Examining the proportions of land covers as determined by transect sampling in the two catchments confirms what can be seen by observing the RESAC LULC map or from cursory examination of the digital orthophotography: Both catchments have a significant amount of woody vegetation (about 45% of the catchments’ areas), and a sizable proportion of herbaceous vegetation as well (about 30% in Glyndon and 40% in Upper Baisman Run), although Upper Baisman Run has about 10% more herbaceous vegetation than Glyndon. Upper Baisman Run has extensive private lawns because it is contains very low-density residential development. Another difference between the catchments can be seen in the proportions of road and pavement found in each of them: Glyndon’s higher intensity development is reflected here as well, with roads comprising nearly 6% of the catchment, whereas in Upper Baisman Run this class only is about 3% of the catchment. Proportions in the pavement class would be comparable, except that Glyndon contains parking lots that are almost 7% of the catchment themselves. Glyndon does not contain only residential development; it contains commercial and other institutional land-uses, whereas Upper Baisman Run does not. Glyndon also contains a larger proportion of the catchment area as structures (about 8%) for the same reason, whereas Upper Baisman Run, with its very low density residential development only has about 3% of its area in the structure class.
Examining the cumulative frequency histograms for the terrain statistics of each primary class in the two catchments provides an opportunity to identify tendencies in placement of certain land covers with regard to their landscape positions in the catchments. These two catchments are extremely flat, with the majority of cells having D∞ slope angles of less than 1°. It is only through the use of LIDAR spot elevation data, collected at extremely high vertical and horizontal resolutions, that it is even possible to accurately generate such shallow slope angle values such that these histograms can be produced. In Glyndon, the shape of the histograms for each primary class is more or less indistinguishable. There appears to be no tendency in the placement of different land covers according to slope angle, although this is not surprising given how shallow a range of slopes is present here. However, in Upper Baisman Run, we can distinguish between classes to some extent, with roads and lawns notably being located in flatter locations than other classes. Histograms showing the shape of the D∞ specific catchment area distribution (log-transformed so as to linearize the range of values to some extent) show that structures in Glyndon tend to be located in cells that receive more flow than other classes in Glyndon, whereas in Upper Baisman Run, a greater proportion of the structure cells are at lower specific catchment area values, meaning that structures in this catchment have been placed in locations that do not receive as much drainage as other classes’ cells. This difference is likely a reflection of the comparative development densities in these two catchments: Upper Baisman Run has been developed in a low-density residential pattern, with the houses located quite deliberately in upland locations, whereas Glyndon is developed at a considerably higher density, with the structures not located on extensive lots where there is ample opportunity to select the house site in this fashion. This may be a reflection of differing regulatory conditions that were in place at the time of development within each catchment (Upper Baisman Run was developed considerably more recently), or simply a product of the fact that Glyndon features a pattern of development that one would expect of a location closer to the metropolitan area (higher density). On the other hand, Upper Baisman Run is located farther from the city, and features considerably larger lot sizes as is often the case in locations farther into the country. Histograms of the D∞ topographic moisture index, a product generated from the slope and specific catchment area, have the same form as the specific catchment-area plots.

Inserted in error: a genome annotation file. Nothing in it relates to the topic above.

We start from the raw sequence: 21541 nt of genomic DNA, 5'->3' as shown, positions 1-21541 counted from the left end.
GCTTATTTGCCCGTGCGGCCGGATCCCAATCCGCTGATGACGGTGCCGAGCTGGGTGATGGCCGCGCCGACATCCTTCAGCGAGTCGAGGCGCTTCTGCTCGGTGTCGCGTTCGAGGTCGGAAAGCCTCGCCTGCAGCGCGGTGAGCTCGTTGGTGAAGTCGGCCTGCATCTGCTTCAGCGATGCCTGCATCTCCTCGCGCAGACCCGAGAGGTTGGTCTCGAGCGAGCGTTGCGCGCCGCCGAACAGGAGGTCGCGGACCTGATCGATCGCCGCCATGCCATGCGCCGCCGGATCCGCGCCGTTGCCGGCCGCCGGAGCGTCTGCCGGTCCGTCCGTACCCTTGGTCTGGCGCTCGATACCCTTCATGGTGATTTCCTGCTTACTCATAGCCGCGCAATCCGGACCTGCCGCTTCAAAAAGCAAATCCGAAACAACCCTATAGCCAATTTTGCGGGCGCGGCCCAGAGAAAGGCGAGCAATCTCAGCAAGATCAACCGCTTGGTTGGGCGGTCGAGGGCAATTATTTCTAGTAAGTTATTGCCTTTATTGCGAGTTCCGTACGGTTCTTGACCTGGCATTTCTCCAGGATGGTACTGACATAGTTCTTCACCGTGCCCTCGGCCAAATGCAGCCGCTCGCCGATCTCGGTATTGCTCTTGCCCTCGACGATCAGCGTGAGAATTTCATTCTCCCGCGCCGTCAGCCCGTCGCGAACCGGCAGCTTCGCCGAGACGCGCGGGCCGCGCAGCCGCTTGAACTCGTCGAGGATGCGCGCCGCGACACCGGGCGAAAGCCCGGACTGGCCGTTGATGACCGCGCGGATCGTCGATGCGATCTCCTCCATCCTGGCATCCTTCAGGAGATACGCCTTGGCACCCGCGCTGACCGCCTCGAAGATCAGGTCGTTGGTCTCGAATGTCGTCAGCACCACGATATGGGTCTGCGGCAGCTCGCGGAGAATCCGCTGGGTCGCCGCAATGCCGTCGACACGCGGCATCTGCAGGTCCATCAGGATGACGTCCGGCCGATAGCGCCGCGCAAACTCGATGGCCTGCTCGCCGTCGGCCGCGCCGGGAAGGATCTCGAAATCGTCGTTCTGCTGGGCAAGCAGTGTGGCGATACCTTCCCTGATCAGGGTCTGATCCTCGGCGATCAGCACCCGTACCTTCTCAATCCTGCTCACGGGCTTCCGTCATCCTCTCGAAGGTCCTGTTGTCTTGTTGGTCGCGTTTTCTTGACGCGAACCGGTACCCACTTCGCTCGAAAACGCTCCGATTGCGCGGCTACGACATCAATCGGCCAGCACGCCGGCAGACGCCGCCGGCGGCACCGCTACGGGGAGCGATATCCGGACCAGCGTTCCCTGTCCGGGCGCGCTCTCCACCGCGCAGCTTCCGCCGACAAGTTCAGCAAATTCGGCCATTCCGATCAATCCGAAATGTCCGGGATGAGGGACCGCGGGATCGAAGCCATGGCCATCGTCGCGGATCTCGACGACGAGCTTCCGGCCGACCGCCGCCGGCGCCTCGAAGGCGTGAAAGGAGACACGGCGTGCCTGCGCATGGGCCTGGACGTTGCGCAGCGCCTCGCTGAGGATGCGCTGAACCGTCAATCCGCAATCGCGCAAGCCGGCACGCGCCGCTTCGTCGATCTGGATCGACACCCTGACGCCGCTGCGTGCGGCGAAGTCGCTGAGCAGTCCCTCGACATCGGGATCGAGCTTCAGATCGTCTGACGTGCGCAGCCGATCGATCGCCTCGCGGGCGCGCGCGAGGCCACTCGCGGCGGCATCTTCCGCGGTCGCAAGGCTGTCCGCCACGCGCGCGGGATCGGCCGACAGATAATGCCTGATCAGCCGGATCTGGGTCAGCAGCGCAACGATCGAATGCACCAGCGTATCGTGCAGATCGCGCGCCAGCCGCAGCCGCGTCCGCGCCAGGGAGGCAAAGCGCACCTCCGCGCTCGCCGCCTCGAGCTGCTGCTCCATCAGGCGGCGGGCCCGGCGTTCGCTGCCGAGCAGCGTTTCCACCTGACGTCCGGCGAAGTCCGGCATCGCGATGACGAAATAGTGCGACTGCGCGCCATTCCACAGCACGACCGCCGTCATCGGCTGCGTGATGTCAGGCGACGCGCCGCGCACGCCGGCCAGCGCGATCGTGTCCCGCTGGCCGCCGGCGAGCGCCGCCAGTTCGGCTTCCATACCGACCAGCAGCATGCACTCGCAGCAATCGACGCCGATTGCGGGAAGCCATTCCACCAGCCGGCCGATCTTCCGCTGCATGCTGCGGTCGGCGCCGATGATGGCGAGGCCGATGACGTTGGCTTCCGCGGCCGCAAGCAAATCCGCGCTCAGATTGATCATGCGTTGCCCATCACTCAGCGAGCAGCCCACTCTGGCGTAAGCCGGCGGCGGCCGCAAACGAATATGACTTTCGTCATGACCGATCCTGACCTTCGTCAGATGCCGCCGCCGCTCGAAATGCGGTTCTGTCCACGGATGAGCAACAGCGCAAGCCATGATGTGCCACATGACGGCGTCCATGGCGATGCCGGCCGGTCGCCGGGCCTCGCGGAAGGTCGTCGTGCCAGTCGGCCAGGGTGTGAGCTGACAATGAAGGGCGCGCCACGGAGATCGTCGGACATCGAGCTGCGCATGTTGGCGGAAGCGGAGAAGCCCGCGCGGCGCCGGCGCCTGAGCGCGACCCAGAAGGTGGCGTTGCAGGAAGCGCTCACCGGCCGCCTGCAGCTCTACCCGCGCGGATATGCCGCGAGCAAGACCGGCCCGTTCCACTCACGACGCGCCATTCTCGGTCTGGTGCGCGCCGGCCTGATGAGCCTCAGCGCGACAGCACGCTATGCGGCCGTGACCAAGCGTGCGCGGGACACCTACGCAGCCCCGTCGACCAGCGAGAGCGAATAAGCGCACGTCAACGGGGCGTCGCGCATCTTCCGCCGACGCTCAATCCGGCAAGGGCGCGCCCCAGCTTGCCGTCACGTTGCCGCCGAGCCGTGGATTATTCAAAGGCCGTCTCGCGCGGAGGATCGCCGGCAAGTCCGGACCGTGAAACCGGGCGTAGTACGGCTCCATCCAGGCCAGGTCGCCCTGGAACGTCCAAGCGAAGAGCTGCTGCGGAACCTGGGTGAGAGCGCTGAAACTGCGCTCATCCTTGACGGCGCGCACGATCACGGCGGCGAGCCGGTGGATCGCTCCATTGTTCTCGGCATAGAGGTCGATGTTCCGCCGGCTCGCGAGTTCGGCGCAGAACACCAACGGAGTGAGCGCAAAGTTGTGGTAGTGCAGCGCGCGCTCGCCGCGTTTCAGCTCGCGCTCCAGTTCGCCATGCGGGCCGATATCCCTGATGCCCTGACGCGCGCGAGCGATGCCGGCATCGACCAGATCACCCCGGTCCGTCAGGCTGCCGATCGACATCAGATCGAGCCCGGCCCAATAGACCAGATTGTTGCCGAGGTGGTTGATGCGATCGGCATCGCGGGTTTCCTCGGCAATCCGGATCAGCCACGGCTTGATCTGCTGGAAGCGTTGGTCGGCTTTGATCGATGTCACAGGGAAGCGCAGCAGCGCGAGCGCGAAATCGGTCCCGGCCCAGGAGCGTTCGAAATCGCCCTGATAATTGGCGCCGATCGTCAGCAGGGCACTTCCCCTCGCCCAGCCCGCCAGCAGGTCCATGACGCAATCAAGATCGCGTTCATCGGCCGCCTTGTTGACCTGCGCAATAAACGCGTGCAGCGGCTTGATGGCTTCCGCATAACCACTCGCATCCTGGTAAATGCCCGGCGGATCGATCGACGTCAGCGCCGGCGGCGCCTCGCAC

Transect sampling of digital orthophotography of two urbanizing catchments in suburban Maryland has provided a great deal of useful information about land-use/land-cover configuration in these catchments, specifically with respect to the landscape position of certain land-cover materials and associated implications of the sequence of those land-cover materials along hydrologic flow paths. The sampling density and transect length selected produced stable estimates of land cover proportions when viewed in terms of the proportions of primary classes.
Tenenbaum, D.E., Cadenasso, M.L., Band, L.E., and S.T.A. Pickett. 2006. Using Transects to Sample Digital Orthophotography of Urbanizing Catchments to Provide Landscape Position Descriptions. GIScience and Remote Sensing. 43(4):323-351.